9 photos of art show display lighting ideas teach you how to light a craft fair booth.
As you scroll through the images, you'll notice 2 common elements that show up in most of the craft show light setups:
Adjustable swing arm lamps are secured above each of the portable art display panels in the booth pictured below.
Adjustable lights provide plenty of flexibility to direct light wherever it is needed if the artist chooses to use different booth configurations for different shows.
Notice the wooden pole visible in the upper right corner of the image. It's not visible in the photo, but that pole is secured to art display panels at the front right corner of the booth. It provides a base to support the cord for the light in the middle of the booth.
Sometimes, you'll need to rig up a creative solution to provide consistent lighting through your entire 10 x 10 display space.
Have you ever wondered why you can't just rely on the overhead lighting in the hall where your craft show is taking place? This photo clearly shows why you must include good booth lighting in your display design.
Notice the difference between the lighting in the booth space, and the lighting outside of the booth.
The booth is so much brighter than the area around it.
Overhead lights in a convention hall or community center will not show your work at its best.
The next example of great art show display lighting shows another solution for setting up portable overhead lights.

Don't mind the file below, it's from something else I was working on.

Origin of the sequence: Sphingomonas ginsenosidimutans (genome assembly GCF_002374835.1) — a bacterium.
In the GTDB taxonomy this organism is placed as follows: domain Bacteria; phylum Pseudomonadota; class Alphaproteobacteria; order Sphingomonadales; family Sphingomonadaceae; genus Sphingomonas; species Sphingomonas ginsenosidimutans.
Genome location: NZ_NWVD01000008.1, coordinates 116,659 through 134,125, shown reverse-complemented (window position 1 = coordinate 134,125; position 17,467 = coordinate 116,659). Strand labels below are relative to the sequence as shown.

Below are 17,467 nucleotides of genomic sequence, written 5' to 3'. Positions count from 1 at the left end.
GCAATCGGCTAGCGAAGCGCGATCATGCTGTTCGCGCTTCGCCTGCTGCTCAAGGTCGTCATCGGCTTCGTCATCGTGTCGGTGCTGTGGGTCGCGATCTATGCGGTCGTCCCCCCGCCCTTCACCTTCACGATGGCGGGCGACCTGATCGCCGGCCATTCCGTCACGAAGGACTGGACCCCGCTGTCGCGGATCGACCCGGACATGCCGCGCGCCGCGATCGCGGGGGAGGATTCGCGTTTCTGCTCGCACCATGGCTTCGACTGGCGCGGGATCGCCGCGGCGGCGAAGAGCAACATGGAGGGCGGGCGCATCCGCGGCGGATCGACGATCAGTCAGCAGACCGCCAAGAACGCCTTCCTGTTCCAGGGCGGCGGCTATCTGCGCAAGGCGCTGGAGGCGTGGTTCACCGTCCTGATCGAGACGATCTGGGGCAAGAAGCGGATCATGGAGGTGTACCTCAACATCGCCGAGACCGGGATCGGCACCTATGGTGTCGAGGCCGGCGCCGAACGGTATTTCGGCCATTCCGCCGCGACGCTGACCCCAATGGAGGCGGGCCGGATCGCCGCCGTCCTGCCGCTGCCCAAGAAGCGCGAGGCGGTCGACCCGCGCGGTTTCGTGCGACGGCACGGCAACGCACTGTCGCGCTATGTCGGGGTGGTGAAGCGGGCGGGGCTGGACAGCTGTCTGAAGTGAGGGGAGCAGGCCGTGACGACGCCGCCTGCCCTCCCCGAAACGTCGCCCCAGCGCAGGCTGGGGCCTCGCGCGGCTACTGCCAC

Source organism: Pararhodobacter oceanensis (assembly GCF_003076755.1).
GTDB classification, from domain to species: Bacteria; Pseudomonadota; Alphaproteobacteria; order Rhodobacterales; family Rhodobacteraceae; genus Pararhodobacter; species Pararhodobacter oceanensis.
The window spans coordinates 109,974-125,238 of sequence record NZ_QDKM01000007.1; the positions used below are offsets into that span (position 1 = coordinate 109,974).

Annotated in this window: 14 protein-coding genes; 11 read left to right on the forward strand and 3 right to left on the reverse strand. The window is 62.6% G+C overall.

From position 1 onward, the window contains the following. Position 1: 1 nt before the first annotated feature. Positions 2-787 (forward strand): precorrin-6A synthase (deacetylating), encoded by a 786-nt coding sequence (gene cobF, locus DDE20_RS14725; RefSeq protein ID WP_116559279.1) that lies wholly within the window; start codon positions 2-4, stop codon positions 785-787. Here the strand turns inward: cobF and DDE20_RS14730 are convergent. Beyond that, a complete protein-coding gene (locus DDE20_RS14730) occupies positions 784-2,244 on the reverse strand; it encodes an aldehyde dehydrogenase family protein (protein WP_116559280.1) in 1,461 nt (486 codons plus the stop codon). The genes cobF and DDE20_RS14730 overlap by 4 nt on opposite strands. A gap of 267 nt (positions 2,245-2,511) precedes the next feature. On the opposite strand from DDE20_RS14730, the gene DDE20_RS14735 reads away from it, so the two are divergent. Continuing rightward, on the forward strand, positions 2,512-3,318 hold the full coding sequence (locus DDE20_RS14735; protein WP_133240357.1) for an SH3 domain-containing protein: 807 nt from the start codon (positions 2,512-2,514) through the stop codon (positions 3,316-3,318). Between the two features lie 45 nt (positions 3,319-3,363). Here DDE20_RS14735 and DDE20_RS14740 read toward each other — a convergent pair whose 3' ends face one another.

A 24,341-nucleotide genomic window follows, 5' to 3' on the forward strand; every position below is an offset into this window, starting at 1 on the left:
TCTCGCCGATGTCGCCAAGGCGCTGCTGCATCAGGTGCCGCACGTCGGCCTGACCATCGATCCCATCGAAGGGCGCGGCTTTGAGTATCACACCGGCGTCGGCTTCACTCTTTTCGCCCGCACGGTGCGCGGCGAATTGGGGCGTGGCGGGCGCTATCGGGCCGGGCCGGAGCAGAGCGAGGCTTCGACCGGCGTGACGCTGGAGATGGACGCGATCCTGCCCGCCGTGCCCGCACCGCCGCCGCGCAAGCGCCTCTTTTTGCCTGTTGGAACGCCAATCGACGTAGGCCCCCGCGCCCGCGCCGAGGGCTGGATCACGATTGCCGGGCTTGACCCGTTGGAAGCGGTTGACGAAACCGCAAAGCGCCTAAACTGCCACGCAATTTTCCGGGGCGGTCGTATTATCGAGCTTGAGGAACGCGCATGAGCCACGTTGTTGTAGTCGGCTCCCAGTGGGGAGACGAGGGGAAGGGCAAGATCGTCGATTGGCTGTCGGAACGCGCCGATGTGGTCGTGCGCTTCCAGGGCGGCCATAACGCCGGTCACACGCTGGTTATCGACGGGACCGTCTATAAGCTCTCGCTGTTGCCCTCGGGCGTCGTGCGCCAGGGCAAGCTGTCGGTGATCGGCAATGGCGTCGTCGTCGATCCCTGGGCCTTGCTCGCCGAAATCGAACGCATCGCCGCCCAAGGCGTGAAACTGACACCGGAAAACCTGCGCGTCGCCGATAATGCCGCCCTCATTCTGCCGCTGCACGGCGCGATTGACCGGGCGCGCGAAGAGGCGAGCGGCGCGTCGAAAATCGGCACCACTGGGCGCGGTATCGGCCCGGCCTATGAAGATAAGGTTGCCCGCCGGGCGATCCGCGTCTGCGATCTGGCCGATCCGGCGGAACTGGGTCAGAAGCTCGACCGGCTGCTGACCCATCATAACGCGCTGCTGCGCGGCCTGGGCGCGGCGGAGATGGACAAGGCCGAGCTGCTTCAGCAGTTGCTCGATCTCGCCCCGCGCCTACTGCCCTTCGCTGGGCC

The clothing booth pictured below uses a track suspended across the front of the booth to support overhead lights.
Notice there are 10 lights across the front of the booth.
One or two craft show lights will not be enough to illuminate your entire 10 x 10 booth space. You'll need several lights, so each one light can be positioned to brighten all areas of your booth.
Look closely at the portable display shelves pictured below. Each row of shelves has portable strip lights attached to the underside.
Shelves are an excellent way to make good use of the full height of your booth space, but you do need to be careful to ensure the bottom rows are not lost in darkness. Rows of lights attached to the bottom of each shelf will prevent this problem.
The shelves pictured below are divided into shorter sections, so long lengths of strip lights wouldn't make sense here. Smaller puck lights work perfectly in this space.
Here's another example of a craft show booth with overhead lighting suspended on a bar across the front of the booth.
The vendor uses a metal frame and white curtains to form the foundation of the booth. The bar used to support the overhead lights is suspended from that frame, and cords are placed across the top to keep them out of the way.
You can't see the lights anywhere in this next photo.
So why did it make it onto a page about craft show lighting?
You can't see the lights, but you absolutely know they are there. From the top shelf to the bottom shelf, every piece of this beautiful handmade tableware gleams.
Clearly, portable strip lights have been carefully placed under each shelf to light up the space and show this handmade tableware at its best.
This clothing booth features overhead lighting from three sides of the booth.
Similar to previous examples, this booth uses a metal frame with white curtains to form the foundation of the display space. Portable gooseneck lights are clipped around the top bars of the metal frame.
Cords for the lights are wrapped around the bar to keep them out of the way and neatly out of sight.
This portable t-shirt display booth is lit up with several overhead craft show lights mounted on a bar across one corner of the booth.
As we've seen in other examples, the designer chose portable track lights that can pivot to direct the light into all spaces of the booth.
This final photo featuring good craft display lighting is another example of effective but inconspicuous lighting.
The lights for this booth are tucked discreetly under the shelves. White cords run neatly down one side of each row of shelves and blend unnoticed with the white display walls.